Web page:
SUCCEEDING THE NEW YORK UNDERGROUND FILM FESTIVAL after its fifteen-year run, “Migrating Forms,” organized by former NYUFF programmers Nellie Killian and Kevin McGarry, continues the late festival’s focus on recent experimental film and video while widening its international scope. The festival name, borrowed from filmmaker James Fotopoulos’s skeletal tale of sex and cysts, also alludes to the programmers’ desire to relocate moving-image work originally developed for gallery audiences into the context of cinema.
Several films structured around the unraveling of national memory clearly benefit from the uninterrupted viewing possible in a cinema setting. Phil Collins’s Zasto Ne Govorim Srpski (na Srpskom) [Why I Don’t Speak Serbian (in Serbian)], 2008, originally commissioned for the Carnegie International, probes the anxieties surrounding the Serbian language among both ethnic Albanians and the Serbian minority living in Kosovo in the aftermath of Serbian oppression and the Kosovo War. Amie Siegel’s “ciné-constellation” DDR/DDR, 2008, shown at last year’s Whitney Biennial, combines vérité interviews with staged dialogue to excavate East German traumas associated with both the Socialist state and reunification. Siegel’s lens finds filmic lessons, too, in her analysis of Stasi information operations and her inquiries into the suppression of psychoanalysis in the DDR. Lying on a daybed in what was formerly a Stasi director’s office, Siegel intones a series of equivalencies into the camera: “Psychoanalyst as Stasi; Stasi as psychoanalyst; filmmaker as psychoanalyst; filmmaker as Stasi; Stasi as filmmaker.”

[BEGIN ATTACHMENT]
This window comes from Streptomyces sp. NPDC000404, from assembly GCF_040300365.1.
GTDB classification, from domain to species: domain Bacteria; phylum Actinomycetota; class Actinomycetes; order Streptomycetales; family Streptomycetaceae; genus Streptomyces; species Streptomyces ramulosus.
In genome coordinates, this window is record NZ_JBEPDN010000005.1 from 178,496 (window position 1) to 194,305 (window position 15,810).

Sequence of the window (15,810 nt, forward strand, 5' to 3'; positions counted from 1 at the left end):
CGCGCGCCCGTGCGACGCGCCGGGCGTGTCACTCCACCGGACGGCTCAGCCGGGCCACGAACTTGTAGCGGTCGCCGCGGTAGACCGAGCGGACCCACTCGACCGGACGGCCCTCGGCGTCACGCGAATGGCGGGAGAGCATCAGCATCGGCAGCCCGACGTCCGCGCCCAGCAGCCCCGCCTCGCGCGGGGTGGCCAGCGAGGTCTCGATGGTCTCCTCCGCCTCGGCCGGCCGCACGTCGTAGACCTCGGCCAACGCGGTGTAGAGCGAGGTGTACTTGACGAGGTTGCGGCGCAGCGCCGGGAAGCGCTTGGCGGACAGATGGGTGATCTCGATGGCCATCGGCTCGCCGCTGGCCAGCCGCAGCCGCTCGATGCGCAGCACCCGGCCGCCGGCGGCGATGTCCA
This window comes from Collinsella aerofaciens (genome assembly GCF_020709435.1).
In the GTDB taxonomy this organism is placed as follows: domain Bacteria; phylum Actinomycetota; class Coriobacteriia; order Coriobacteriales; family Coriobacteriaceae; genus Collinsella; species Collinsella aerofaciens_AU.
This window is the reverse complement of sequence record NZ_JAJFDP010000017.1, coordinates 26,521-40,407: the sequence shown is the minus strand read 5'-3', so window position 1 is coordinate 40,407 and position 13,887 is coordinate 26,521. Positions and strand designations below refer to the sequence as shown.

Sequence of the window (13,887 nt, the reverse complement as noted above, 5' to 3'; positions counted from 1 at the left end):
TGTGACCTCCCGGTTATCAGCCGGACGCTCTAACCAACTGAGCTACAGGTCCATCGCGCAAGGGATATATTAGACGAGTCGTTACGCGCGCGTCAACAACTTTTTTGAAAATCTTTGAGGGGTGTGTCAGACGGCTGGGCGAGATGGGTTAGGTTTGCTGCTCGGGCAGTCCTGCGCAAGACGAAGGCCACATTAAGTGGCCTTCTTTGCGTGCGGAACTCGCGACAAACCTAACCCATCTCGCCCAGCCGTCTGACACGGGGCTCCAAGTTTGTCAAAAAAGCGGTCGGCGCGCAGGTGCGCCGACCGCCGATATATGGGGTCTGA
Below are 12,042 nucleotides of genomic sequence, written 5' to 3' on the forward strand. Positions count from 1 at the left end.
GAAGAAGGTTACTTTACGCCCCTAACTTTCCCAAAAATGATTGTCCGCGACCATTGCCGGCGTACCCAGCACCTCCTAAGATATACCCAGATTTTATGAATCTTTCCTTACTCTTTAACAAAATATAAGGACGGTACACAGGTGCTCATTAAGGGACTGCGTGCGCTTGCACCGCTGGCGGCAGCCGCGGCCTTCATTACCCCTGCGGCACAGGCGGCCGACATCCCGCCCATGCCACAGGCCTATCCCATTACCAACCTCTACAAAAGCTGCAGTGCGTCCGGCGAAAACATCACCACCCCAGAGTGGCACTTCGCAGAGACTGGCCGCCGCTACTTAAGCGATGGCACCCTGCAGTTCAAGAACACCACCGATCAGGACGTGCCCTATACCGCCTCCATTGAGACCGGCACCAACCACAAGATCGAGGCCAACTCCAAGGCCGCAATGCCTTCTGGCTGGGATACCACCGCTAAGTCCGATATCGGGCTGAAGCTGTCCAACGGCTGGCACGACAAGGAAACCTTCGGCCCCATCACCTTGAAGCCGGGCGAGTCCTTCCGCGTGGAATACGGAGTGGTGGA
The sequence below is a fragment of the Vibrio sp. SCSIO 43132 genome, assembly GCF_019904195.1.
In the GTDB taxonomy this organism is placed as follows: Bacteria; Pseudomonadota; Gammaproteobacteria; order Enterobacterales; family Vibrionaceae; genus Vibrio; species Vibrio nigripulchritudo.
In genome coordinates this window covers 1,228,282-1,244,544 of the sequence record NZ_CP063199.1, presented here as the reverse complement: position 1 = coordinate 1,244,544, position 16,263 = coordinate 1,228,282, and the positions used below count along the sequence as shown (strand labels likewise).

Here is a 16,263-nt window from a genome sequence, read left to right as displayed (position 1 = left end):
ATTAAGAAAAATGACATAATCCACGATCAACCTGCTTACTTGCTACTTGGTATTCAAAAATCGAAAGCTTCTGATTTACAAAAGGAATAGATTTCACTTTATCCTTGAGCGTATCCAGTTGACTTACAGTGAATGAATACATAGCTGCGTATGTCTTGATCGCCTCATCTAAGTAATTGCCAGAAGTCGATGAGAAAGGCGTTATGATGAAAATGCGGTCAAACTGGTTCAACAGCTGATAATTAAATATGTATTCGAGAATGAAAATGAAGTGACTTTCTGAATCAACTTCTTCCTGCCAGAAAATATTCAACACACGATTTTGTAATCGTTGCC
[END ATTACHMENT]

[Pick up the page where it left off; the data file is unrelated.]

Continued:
“Migrating Forms” also includes a number of films—most of which were made just before the current financial crisis—that address the global marketplace. Lucy Raven’s jerky photo animation, China Town (2008), follows copper ore from Nevada mines to the Yangtze, where the ore is smelted and the metal spun into the wire that conducts electricity from the Three Gorges Dam. City of Production (2008), directed by Laurent Gutierrez and Valérie Portefaix, describes a Pearl River Delta factory in terms of post-Fordist production. And, in the six-minute video 0% Down, 2008, Josephine Meckseper desaturates and reedits American car-commercial stunts into a steady, high-speed stream of slick, monochromatic surfaces and sweeping desertscapes laid over a sound track of satanic musician Boyd Rice bellowing, “Do you want total war?”
The 2010 “Migrating Forms” festival runs May 14–23 at Anthology Film Archives in New York. For more details, click here. In addition, Amie Siegel’s DDR/DDR plays at Anthology Film Archives May 7–13, 2010.